If you asked Bernard Pierce, he’d tell you that absolutely nothing has changed.
He’s prepared himself like he always has. He says that he doesn’t feel any extra pressure. He doesn’t sense any unique or special opportunity at hand.
However, those who have observed the Ravens’ running back for the past several months see it differently. From the very first day of training camp, his teammates and coaches have noticed his increased focus and intensity. Matt Rhule, one of Pierce’s former coaches at Temple, saw how hard the running back attacked the offseason rehab on his surgically-repaired right shoulder.
“I’m sure he is looking at this as his opportunity,” said Rhule, now the Temple head coach after serving as the Owls’ offensive coordinator during Pierce’s time at the school. “I know how hard he worked to come back from surgery. When you do that, you do it for a reason. You know that this is your shot, this is your time. He’s worked really, really hard to be in great shape, to get healthy. Now, it’s his shot to go prove that he’s a starting NFL running back.”
Asked Wednesday whether he looks at Sunday’s game against the Cincinnati Bengals as an audition for a long-term starting role, Pierce said, “You can put it that way, but … it’s just another game to me.”
At the very least, Ray Rice’s two-game suspension for violating the NFL’s personal conduct policy has given Pierce – whether he acknowledges it or not – an opportunity to stake his claim to a bigger role in the Ravens’ new-look offense.
“I know this is a big opportunity for Bernard in his career,” said Ravens Offensive Coordinator Gary Kubiak. “This is my first time with him, but I know that he’s worked hard, he’s ready to go, he’s practiced well this week. This is a big, big stage for him at this point in his career.”
Pierce, 24, started one game last September against the Houston Texans, when Rice was sidelined with a hip injury, but this is decidedly different.
This is the regular-season opener against a divisional rival. This is the debut of Kubiak’s West Coast offense and its physical, downhill running game. This is the first opportunity for Pierce to show that things have changed from last year, when the Ravens gained a franchise-worst 1,328 rushing yards and averaged a league-worst 3.1 yards per carry.
“I’m as excited as I can be,” said Pierce, who rushed for 436 yards on 152 carries last year after gaining 532 yards on 108 carries in his rookie season. “At the end of the day, I can’t really over-think it. I just have to make sure I stay mentally locked in and focused, because this could possibly be my only shot.”
His only shot?
“This league, it’s the next man up,” Pierce said. “If you can’t handle the load, somebody else will.”
For two seasons, Pierce has been that “next man.” Drafted in the third round in 2012 to back up Rice, Pierce has shown glimpses of the potential to be an every-down back. He averaged 4.9 yards per carry in his rookie year and emerged as a legitimate weapon during the Ravens’ run to the Super Bowl.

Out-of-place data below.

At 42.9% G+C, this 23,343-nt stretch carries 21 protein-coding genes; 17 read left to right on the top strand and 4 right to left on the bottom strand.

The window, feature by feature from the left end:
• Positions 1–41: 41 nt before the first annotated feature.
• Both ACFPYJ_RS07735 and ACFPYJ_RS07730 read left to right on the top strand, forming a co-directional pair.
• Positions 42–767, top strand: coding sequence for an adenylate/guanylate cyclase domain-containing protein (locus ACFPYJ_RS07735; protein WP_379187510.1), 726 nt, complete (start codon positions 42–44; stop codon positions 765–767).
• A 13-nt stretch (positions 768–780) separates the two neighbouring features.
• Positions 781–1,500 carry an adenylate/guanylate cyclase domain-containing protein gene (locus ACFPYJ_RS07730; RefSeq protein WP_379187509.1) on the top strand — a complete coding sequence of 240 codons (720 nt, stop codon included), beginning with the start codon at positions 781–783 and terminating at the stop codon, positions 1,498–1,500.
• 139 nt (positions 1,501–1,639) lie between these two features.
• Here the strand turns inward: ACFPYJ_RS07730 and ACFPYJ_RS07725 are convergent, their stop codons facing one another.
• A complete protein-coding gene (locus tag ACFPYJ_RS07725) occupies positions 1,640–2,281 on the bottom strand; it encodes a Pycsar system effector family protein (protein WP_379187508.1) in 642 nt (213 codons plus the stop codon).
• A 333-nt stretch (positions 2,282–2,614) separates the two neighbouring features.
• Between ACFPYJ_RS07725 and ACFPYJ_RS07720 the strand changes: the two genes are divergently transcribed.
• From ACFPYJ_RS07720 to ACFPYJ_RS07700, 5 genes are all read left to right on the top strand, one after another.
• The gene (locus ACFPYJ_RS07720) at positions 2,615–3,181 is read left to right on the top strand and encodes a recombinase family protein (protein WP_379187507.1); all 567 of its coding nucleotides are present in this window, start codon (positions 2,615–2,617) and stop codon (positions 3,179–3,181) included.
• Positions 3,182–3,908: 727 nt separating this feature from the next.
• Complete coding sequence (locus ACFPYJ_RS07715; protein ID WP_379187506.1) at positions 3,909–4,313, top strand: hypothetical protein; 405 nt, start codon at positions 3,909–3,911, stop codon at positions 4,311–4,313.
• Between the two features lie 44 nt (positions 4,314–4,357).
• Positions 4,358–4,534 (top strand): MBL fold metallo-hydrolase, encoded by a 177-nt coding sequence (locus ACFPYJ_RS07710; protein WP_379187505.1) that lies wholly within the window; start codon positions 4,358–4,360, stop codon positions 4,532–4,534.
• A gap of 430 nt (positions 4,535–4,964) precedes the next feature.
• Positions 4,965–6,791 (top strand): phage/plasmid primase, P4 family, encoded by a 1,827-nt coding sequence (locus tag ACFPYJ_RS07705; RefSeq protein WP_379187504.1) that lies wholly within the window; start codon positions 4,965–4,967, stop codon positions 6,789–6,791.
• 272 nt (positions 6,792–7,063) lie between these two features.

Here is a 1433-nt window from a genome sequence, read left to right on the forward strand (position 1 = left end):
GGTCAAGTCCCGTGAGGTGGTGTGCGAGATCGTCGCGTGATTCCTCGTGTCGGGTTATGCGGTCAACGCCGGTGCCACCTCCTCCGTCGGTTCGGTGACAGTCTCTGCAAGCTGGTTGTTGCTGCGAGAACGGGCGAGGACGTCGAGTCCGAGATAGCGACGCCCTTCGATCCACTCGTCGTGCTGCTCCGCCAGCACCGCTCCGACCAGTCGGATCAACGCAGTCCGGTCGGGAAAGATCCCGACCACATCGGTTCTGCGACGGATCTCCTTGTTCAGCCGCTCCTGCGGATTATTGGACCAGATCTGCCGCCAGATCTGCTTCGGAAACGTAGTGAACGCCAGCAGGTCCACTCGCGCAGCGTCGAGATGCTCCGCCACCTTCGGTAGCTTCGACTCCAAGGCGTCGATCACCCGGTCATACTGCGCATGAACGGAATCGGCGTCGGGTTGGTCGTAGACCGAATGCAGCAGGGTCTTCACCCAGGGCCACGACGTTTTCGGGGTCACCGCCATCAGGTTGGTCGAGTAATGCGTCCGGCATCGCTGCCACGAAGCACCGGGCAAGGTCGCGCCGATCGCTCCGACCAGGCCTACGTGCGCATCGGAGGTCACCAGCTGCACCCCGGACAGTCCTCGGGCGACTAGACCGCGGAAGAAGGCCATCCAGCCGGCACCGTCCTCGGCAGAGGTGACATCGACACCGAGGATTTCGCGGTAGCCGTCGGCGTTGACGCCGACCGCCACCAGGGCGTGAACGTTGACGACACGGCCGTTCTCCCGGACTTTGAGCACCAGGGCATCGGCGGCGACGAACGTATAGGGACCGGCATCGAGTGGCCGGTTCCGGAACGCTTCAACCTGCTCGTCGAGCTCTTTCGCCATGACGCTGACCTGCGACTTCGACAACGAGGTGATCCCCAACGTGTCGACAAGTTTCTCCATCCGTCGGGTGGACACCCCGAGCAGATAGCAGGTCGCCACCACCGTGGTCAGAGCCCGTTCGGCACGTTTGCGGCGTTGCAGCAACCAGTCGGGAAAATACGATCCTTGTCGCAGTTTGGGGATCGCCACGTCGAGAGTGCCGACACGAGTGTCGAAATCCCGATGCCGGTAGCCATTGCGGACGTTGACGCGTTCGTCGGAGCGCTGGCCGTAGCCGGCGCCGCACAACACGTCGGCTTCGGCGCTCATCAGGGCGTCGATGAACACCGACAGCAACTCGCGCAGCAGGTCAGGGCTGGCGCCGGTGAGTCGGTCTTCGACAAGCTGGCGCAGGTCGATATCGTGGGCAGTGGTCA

But he struggled last year, averaging just 2.9 yards per carry, and opportunities to be the lead guy have been elusive. In two seasons, he’s had more than 10 carries in a game just six times.
Questions about his durability have followed him from Temple, where Rhule believes a series of nagging injuries in Pierce’s junior and senior seasons caused him to fall in the draft. Pierce has never missed a game in the NFL, though he’s been on the injury report 10 different weeks for a variety of ailments. He also suffered a concussion this preseason game and he acknowledged it wasn’t his first. But he says that he’s fully recovered.
“I tore my labrum and my rotator cuff. I would say that’s a pretty significant injury. And, I caught a helmet-to-helmet [hit] last week, so I would say that you can’t prevent that,” Pierce said. “Everybody is entitled to their opinion, but I think, matter of fact, I know I’m pretty durable.”
Pierce is listed as 6 feet, 230 pounds and his upright, physical running style has led to him taking big hits. But that style is also why many predict that Pierce will flourish behind the zone blocking scheme, endorsed by Kubiak and current Offensive Line Coach Juan Castillo.
The system has produced a plethora of 1,000-yard rushers, from perennial Pro Bowl selections like Terrell Davis and Arian Foster to less heralded backs like Mike Anderson and Olandis Gary. It calls for a one-cut, downhill running style, which suits Pierce, who ran in a similar scheme at Temple.
Former Ravens Head Coach Brian Billick, now an NFL Network analyst, went as far as to say that the system is a better fit for Pierce than it is for Rice.
“You get one cut and go. That’s the whole philosophy,” Billick said. “Bernard Pierce, I think, matches up. Ray Rice can do it, but that hasn’t been Ray’s M.O. Ray has great feet and can get in the hole and will stutter and step and go. That’s not this system but it doesn’t mean Ray can’t adjust.”
Pierce has been deferential to Rice. He has supported him publicly and steered clear of publicly campaigning for the starting job. He insists that Rice’s suspension and the opportunity that it provided him was not a motivating factor this summer.
“I never practice as though I was a No. 2 or No. 3,” he said. “I always practiced [so that] if I get a role, I’d be able to take that role and master it.”
After getting up to 250 pounds following his shoulder surgery in January, Pierce dropped 26 pounds in the weeks leading up to training camp.
If this is indeed his “only shot,” he appears primed to make a statement.
— Baltimore Sun